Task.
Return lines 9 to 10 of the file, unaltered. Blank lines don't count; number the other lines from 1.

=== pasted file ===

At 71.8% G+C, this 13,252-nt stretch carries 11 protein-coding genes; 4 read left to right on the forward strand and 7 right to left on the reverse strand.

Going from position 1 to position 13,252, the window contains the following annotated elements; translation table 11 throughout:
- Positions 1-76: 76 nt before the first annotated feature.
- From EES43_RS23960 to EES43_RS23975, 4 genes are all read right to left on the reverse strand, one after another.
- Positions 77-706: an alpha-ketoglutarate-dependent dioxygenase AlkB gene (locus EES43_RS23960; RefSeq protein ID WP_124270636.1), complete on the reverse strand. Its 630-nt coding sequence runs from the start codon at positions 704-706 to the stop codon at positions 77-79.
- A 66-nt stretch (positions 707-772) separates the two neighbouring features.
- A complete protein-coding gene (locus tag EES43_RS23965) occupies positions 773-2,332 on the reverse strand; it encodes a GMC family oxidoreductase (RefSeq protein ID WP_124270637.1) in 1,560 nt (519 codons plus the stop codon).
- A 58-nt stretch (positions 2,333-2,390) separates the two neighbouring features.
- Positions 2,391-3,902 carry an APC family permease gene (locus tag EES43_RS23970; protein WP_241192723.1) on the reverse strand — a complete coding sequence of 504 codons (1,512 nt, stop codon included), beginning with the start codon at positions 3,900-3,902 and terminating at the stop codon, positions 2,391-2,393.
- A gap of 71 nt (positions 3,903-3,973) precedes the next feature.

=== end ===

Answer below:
- Positions 2,391-3,902 carry an APC family permease gene (locus tag EES43_RS23970; protein WP_241192723.1) on the reverse strand — a complete coding sequence of 504 codons (1,512 nt, stop codon included), beginning with the start codon at positions 3,900-3,902 and terminating at the stop codon, positions 2,391-2,393.
- A gap of 71 nt (positions 3,903-3,973) precedes the next feature.